Skip to main content
Skip to navigation

This site is archival. Please visit the current MIZZOU magazine site for up-to-date content.

Examining hospitals’ social media savvy

Health care plugs in to social media

university hospital facebook

 

 

New technologies, including electronic medical records, digital X-rays and telehealth services, are revolutionizing the medical industry.

But Facebook? 

An undergraduate research team is exploring how Missouri hospitals are using the popular social media website to create an online community of patients.

“Facebook offers a window into the patient experience,” says Ricky Leung, an assistant professor in the medical school’s health management and informatics department.

Leung worked with health management and informatics Assistant Professor Kalyan Pasupathy and sociology Assistant Professor Amit Prasad to lead the interdisciplinary team, which included undergraduates from majors as diverse as English, psychology and biological engineering.

They began by recording how many “friends” had joined each hospital’s Facebook page.

Next, students looked at the frequency and content of the hospitals’ posts. “That was the most difficult part — we look at the entire history of posts, so there were hundreds in all,” says Lauren Stoner, a junior biological sciences student from Columbia, Ill.

Stoner was surprised at the popularity of the Facebook pages — especially at hospitals that specialized in delivering babies. “People love to post pictures of their newborns,” and friends and relatives respond by posting their well wishes, she says.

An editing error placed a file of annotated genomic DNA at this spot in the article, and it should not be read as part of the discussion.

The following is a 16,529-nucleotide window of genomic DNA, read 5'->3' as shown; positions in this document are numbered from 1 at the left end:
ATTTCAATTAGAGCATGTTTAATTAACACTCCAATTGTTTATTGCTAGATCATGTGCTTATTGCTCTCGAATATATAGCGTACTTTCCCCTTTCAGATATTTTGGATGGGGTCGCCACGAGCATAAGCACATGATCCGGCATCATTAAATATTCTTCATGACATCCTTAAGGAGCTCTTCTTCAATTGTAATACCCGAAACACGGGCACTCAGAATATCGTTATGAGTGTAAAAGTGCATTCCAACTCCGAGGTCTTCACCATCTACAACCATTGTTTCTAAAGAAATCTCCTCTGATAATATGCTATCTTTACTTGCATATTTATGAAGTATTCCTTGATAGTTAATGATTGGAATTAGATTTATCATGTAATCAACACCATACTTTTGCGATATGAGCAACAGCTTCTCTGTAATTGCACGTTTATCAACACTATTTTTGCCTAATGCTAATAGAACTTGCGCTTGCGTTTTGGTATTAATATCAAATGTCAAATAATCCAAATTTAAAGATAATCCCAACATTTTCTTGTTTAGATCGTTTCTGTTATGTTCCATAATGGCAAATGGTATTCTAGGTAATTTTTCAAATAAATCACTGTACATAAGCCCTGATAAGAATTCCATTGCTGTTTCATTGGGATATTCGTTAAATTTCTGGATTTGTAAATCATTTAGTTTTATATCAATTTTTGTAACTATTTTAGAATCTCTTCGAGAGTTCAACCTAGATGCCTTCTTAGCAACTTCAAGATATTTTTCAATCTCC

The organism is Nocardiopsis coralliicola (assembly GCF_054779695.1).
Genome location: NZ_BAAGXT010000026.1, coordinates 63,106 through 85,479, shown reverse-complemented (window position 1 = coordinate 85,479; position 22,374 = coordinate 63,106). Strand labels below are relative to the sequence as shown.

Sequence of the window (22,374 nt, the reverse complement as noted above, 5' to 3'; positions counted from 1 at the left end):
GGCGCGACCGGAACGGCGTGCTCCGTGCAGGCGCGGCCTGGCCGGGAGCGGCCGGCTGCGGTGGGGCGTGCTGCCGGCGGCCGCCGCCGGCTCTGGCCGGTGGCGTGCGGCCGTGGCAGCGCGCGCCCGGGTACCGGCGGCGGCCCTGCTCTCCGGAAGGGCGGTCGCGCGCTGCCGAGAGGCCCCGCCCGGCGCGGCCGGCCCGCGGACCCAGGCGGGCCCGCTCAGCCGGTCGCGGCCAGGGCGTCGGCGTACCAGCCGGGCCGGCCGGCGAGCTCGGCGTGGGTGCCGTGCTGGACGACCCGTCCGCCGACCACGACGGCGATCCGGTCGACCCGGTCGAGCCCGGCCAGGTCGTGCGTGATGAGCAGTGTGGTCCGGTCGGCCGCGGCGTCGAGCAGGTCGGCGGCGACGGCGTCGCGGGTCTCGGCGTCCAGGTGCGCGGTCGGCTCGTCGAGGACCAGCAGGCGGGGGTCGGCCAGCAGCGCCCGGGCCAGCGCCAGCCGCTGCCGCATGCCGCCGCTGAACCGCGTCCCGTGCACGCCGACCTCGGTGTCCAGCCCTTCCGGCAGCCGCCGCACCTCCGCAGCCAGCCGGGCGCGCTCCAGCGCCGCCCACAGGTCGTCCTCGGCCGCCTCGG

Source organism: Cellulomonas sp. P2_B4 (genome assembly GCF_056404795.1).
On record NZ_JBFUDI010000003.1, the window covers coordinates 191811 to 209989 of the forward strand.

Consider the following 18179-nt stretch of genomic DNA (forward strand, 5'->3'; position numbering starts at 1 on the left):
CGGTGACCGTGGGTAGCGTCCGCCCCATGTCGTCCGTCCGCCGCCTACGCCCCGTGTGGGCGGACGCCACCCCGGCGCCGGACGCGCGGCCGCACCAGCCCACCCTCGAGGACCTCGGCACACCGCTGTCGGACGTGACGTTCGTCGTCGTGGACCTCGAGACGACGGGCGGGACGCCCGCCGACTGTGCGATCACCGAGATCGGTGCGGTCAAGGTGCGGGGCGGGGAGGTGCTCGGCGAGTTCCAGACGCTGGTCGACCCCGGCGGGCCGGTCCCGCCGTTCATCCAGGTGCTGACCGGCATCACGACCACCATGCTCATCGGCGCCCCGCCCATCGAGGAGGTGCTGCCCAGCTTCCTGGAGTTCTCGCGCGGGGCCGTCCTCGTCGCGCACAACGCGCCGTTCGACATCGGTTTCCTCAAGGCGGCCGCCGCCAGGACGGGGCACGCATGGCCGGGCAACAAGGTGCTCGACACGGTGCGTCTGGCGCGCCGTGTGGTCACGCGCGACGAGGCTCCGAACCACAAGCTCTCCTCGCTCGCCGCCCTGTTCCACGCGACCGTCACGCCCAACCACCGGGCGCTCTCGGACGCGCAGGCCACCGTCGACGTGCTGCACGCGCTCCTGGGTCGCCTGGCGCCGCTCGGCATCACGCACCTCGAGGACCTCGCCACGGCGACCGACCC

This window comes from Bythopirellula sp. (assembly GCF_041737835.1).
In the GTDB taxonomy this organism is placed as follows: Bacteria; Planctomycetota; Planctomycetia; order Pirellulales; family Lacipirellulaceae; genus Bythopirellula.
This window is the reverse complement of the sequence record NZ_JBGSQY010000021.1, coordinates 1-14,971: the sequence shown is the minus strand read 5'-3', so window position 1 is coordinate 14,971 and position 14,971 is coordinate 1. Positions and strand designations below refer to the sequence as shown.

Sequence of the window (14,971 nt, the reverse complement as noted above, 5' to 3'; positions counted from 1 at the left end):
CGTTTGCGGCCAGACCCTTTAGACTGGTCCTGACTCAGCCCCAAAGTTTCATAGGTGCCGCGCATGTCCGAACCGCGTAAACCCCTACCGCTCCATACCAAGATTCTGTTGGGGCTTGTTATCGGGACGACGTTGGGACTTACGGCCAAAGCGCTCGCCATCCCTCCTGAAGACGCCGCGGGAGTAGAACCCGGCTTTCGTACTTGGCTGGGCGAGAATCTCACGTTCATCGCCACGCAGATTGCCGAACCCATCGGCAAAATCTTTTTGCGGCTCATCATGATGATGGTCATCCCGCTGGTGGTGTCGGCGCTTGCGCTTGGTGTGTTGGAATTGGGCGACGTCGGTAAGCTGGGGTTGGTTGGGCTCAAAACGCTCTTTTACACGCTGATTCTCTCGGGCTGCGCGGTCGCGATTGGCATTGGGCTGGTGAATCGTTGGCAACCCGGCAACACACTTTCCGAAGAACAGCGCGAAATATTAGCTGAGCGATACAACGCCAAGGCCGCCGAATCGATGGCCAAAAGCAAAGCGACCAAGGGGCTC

Another unexpected finding was the content of hospitals’ posts, Stoner says. Although Facebook can be a way to inundate audiences with advertising, most posts either informed readers or sparked discussion about general health topics and medical procedures.

Patients were more inclined to “like” and comment on those posts than on ones meant to build the hospital’s reputation or announce new equipment and procedures, Leung says.

Facebook’s role in helping businesses reach their customers will continue to expand, Leung says, but health care providers face unique challenges.

Most hospitals are nonprofit, so they use information not only to increase profits, but also to provide service by understanding what patients value in medical care, he says.

For Stoner, who plans to go to medical school, the project offers a glimpse into the changing landscape of medicine and business. “It’s good to know what’s out there and how patients are communicating,” she says.

Share your comments with Mizzou magazine at Mizzou@missouri.edu.

Note: If published, feedback may be edited for length, style and clarity.